April 21, 2007
Travis Marmion's family, from left, sister Tamara Marmion, brother Seth Marmion, father Shawn Marmion, mother Karen Marmion, sister Danielle Derby and brother Caleb Marmion, help plant a tree in West Side Park on Saturday in Travis' memory.
May 7, 1980
May 18, 2006
Travis Marmion
CHAMPAIGN - Travis William Marmion, 26, of Champaign died at 12:47 a.m. Thursday (May 18, 2006) at Carle Foundation Hospital, Urbana.
Funeral services will be at 11 a.m. Tuesday at Morgan Memorial Home, 1304 Regency Drive West, Savoy. The Rev. John Sims will officiate. Burial will be at a later date.
Visitation will be from 4 to 7 p.m. Monday at the funeral home.
Mr. Marmion was born May 7, 1980, in Urbana, a son of Shawn K. and Karen A. Whalen Marmion.
Survivors include his parents of Champaign; his paternal grandparents, Michael and Jenice Marmion of Venice, Fla.; his maternal grandparents, Bill and Shirley Whalen of Champaign; two brothers, Seth Marmion and Caleb Marmion, both of Champaign; and two sisters, Danielle Derby and Tamara Marmion, both of Champaign.
Mr. Marmion graduated from Champaign Central High School in 1999. He was a drywall hanger for BJ Interiors. He enjoyed fishing, weight lifting and dogs.
Memorials may be made to Champaign County Humane Society, 1911 E. Main St., U.
Dear Family;
Yesterday was the dedication of a White  Oak  tree (hope I have that right) at West Side Park in memory of Travis.  It was an absolutely beautiful, perfect day to be outdoors. Sunny but not hot.  When Shawn spoke before they planted the tree he said that Travis was born on a day just like yesterday and he died on a day when the weather had been like that also, so it seemed fitting that the weather was again sunny and beautiful for his dedication.
The newspaper article doesn't mention that Shawn also wrote and sang a truly beautiful, moving song about Travis which he sang yesterday for everyone.  He also graciously allowed me to harmonize with him on the chorus's.  If anyone would like the lyrics I'll be happy to send them to you.
Damian  (Shawn's brother) also did a beautiful job accompanying me on his 12 string and I sang, "On The Wings Of An Angel".  I MISS being able to play guitar.  But I'm lucky to have Damian to back me up!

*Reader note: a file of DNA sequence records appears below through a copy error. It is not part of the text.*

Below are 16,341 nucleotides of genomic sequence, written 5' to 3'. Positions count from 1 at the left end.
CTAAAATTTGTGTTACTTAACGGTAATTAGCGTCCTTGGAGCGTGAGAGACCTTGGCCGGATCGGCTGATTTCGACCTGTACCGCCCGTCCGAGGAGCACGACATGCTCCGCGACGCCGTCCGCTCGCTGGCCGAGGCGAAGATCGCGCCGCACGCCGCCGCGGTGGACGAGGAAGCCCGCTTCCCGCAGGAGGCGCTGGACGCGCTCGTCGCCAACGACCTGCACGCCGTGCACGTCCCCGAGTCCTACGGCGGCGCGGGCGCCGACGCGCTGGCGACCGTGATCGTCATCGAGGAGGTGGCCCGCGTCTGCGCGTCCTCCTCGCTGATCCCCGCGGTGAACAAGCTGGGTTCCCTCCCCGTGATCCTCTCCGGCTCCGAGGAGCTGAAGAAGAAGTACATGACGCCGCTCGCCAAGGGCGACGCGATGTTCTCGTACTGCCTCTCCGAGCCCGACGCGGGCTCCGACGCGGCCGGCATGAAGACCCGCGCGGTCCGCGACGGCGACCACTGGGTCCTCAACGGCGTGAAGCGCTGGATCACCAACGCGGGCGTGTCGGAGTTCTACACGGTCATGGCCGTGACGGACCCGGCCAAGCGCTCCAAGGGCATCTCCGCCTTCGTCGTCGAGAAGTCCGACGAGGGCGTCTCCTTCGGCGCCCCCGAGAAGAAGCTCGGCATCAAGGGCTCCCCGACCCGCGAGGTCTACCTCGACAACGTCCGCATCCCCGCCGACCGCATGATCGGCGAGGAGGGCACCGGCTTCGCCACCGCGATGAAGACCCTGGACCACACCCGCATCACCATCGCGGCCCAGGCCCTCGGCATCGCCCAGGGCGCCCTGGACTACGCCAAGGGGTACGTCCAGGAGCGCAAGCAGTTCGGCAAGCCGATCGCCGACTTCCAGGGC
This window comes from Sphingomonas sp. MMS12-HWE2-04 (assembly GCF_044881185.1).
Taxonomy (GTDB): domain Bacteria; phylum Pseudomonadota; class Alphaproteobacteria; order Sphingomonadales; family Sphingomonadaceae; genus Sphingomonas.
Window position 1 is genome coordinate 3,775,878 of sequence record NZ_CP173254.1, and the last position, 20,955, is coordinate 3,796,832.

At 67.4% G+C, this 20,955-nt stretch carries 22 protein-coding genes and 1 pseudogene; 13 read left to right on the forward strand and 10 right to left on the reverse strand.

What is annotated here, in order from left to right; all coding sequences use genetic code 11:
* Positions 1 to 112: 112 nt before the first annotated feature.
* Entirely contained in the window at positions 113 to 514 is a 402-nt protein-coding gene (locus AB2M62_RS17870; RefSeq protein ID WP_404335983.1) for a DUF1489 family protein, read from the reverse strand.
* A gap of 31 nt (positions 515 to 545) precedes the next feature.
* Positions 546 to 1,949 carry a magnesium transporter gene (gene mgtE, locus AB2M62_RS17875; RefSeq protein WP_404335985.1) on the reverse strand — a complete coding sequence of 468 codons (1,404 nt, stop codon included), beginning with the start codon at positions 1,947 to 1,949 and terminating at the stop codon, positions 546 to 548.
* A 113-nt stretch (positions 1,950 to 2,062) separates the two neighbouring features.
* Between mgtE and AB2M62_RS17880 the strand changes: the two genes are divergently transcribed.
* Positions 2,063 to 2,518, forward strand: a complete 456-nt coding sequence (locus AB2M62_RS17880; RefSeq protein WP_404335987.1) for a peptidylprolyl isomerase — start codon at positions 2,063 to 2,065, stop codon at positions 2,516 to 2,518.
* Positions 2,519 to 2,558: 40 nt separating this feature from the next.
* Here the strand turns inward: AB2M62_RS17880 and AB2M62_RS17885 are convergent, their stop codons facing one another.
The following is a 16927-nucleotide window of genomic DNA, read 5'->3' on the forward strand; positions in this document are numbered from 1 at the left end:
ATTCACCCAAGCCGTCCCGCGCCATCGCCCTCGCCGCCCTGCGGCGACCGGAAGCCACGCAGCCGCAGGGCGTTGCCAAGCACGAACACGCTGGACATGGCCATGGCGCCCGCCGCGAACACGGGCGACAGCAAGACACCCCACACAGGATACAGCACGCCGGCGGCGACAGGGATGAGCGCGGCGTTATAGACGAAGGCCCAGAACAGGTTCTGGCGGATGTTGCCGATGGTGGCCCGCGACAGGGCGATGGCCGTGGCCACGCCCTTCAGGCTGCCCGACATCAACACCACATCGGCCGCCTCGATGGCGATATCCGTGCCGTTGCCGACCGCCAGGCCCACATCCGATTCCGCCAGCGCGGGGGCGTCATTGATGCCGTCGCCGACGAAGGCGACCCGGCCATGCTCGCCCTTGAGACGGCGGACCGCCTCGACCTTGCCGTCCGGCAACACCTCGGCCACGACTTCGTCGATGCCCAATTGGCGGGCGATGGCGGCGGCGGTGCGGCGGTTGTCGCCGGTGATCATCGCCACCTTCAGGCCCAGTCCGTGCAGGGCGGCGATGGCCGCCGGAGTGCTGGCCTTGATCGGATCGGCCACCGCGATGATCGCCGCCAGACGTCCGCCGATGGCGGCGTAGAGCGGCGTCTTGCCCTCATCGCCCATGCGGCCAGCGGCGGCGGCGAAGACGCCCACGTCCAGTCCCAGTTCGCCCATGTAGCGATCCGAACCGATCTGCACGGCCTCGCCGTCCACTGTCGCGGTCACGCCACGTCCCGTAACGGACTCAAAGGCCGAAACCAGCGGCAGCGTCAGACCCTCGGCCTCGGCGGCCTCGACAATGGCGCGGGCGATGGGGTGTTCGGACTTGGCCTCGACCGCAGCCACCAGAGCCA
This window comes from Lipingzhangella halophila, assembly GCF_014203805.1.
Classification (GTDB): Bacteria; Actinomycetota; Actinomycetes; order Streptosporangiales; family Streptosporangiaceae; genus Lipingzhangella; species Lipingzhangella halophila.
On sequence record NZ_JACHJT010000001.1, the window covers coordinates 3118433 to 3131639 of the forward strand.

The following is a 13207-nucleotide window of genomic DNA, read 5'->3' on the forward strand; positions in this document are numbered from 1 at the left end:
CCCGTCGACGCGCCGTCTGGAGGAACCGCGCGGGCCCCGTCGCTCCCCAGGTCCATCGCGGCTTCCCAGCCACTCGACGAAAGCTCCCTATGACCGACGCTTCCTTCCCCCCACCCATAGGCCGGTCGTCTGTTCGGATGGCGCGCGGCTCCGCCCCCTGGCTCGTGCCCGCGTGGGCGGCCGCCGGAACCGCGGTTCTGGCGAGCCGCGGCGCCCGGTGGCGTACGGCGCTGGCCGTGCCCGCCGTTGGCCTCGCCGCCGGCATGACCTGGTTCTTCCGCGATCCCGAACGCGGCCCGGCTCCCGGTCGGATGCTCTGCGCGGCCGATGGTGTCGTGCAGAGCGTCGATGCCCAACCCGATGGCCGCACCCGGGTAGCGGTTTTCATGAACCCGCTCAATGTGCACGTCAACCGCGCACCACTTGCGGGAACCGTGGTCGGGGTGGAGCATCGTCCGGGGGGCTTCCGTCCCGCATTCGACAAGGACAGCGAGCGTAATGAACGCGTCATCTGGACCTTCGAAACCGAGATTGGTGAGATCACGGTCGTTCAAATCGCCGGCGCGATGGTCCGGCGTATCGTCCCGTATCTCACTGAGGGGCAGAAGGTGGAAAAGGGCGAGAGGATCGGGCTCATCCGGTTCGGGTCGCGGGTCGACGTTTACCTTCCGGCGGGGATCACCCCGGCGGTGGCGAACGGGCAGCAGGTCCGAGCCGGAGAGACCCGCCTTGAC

It was a really nice dedication and a LOT of people showed up.  I think it was 100 or more.  Travis was so beloved by so many, even though he was on this earth for far too short of a time. 
Shawn and Karen also had a basket with yellow and blue bows for those who wanted to tie them on the tree after it was planted.  And they also gave out packets of two different kinds of flower seeds. Moon flowers, which were Travis's favorite and which they had just helped him to plant by his house last spring, and also sunflowers.  As Shawn said, for those who planted both they'd have flowers anytime of the day, night or day!  I'm going to plant mine but I may need a little intervention from Travis to help them grow since I've always had a black thumb when it comes to plants!
I am sending you the article which was in this mornings paper.  I had to scan it in two parts.  I hope you all can see and read it ok.

Love to all,
Marcia
'Say not in grief 'he is no more' but live in thankfulness that he was'
Hebrew proverb
CHAMPAIGN Shawn Marmion relished preparing and filing his son's income tax return. It wasn't because he was expecting a whopping refund.

"When I folded up the form, I did it so slowly. That was the strangest feeling. I realized that as his dad, this is one of the last physical things I got to do for him," said Shawn Marmion. "It was a hard moment, but I treasured it."

Last May 18, Travis Marmion died after being shot in the chest during what was described as a wrestling match with an Urbana man who was at a party in the house across Ells Avenue in Champaign from where Travis lived. Travis was 26 years old.

The man who killed him, Leo Robinson, 21, of Urbana, pleaded guilty in August to aggravated discharge of a firearm and is serving a 50-month prison sentence.

The ensuing 11 months have been hellish for Travis' immediate family, which includes his parents, Shawn, 47, a lieutenant with the Champaign Fire Department, and Karen, 44, a nurse at the Carle Cancer Center. Travis also left behind two brothers and two sisters ranging in age from 24 to 18.

"The kids were so close," Karen said. "They were not only brothers and sisters; they were all best friends."

Added Shawn: "He was their leader, the person they went to when they needed direction."

For several weeks last spring, Shawn and Travis were planning a June fishing trip to Canada. Shawn called that trip, which Travis didn't get to make, a gift because of the many hours they spent together anticipating it. He even talked to his son by phone at the party where he was killed about going to Big R in Danville the next day to buy more fishing equipment.